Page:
Online social networks (OSNs) have witnessed tremendous growth and popularity over the recent years. The huge success and increasing popularity of social networks makes it important to characterize and study their behavior in detail. Recent work in analyzing online social network data has focused primarily on either static social network structure or evolving social networks. However, popular OSNs sites provide mechanisms to form and maintain community over time by facilitating communication, content sharing, and other forms of activities.
This research will develop a suite of algorithmic and analytic methods to support the characterization and modeling of activity networks. In particular, we will conduct static and temporal characterization studies of social network activity, study sampling techniques that can preserve graph properties for different communication activity graphs, investigate the fundamental theoretical trade-offs between preserving different properties of the graph, and develop procedural modeling techniques to generate social network activity graphs to better represent the temporal dynamics and burstiness of activity patterns.
The goal of this project is to invent, develop and transition the replication and overlay messaging engines necessary to make public and private clouds resilient to sophisticated intrusion attacks. In addition to facilitating cloud infrastructure builders, the same technologies will also enable application builders to make their cloud applications more resilient to intrusions. The four components of our approach are: Intrusion- tolerant replication, intrusion-tolerant overlay messaging, ability to protect against massive intrusions through diversity, and the detection and prediction of coming attacks that, in turn, allow our replication and overlay messaging engines to automatically react and prepare in time.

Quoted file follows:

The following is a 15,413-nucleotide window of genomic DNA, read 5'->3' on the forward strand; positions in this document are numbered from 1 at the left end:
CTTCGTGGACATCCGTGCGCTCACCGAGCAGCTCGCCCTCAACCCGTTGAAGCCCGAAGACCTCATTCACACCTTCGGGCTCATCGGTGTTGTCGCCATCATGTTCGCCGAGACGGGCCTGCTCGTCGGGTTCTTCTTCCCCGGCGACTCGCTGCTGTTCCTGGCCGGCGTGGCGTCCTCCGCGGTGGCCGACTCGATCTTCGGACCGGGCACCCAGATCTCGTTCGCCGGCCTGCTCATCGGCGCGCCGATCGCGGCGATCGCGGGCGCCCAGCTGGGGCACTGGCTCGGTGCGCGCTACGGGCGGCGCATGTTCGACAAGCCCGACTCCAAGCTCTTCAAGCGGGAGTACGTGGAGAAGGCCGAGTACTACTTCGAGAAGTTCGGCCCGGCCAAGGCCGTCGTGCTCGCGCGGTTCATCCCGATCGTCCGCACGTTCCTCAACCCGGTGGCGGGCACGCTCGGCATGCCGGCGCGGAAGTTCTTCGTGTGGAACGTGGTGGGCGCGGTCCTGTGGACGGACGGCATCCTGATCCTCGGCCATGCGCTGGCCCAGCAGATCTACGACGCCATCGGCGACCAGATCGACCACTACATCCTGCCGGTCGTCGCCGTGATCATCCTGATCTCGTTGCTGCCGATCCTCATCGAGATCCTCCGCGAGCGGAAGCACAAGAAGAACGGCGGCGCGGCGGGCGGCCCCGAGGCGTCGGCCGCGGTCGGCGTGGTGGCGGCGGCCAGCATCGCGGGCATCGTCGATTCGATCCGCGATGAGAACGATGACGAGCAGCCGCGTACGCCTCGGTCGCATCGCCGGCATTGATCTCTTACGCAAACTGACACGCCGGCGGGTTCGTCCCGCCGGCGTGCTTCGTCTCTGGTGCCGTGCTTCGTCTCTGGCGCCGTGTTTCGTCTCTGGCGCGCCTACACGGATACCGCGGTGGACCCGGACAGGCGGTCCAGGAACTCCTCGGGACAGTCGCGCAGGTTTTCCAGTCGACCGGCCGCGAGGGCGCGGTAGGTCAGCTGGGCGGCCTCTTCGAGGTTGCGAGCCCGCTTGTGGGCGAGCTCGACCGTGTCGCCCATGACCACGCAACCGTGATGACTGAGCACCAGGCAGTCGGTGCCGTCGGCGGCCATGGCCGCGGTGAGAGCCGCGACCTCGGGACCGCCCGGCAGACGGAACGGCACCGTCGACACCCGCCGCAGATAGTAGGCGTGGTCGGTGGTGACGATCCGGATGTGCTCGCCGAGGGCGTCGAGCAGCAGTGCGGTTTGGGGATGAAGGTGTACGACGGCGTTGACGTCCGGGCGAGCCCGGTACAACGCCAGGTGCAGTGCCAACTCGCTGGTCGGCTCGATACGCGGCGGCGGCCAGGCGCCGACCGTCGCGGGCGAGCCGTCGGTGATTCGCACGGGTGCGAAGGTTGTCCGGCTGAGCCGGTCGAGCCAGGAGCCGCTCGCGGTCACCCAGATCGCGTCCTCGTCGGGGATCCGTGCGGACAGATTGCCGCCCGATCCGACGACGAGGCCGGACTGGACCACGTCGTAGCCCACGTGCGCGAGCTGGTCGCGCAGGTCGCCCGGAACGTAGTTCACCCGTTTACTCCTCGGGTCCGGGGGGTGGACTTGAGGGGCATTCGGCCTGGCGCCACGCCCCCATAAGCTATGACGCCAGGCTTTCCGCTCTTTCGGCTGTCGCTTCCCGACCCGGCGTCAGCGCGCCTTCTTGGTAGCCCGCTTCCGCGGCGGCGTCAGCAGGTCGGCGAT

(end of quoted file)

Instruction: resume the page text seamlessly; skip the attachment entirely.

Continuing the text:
Current networks security monitoring is often driven by reliance on threshold counts for traffic volumes or alerts. While useful, these do not exploit relationships among network flows. In this project, we are developing methods to learn statistical models for evolving network flows, exploiting not only the relational structure but also the temporal evolution of the network. Although several techniques for learning relational models from network data have been developed recently, research has focused primarily on the task of attribute and link prediction in static domains. In flow domains, the modeling task will need to take the temporal evolution of the data in account, while predicting not only the structure of the network (e.g., which flows are related) but also the occurrence of complex events throughout the network (e.g., a coordinated intrusion across multiple hosts). This necessitates that we move beyond previous assumptions of a static, well-structured domain and develop more elaborate relational models and algorithms.
More specifically, we are developing automated methods to infer the structure of the underlying flow network from flow streams, capitalizing on our experience modeling both static and dynamic relational domains. We aim to move significantly beyond current data mining and machine learning approaches, which would model the flows independently. Instead, we will exploit the relational dependencies hidden in the flow structure, which are induced by the shared underlying network topology and application goals. In addition, we are developing methods to identify the occurrence of complex events that are temporally and topologically distributed in the network. For example, a denial-of-service attack may consist of a single low-capacity flow from one source that diffuses slowly throughout the network and then results a set of distributed high- capacity flows to a target node. Although there are some current efforts to incorporate temporal dynamics into relational models, these approaches make strict Markov assumptions to make the models tractable. We conjecture that more elaborate dependency structures will be necessary to effectively identify distributed patterns in streaming flow data. Thus, instead of using Markov assumptions in our models, we will define and explore a limited model space of temporal-relational motifs.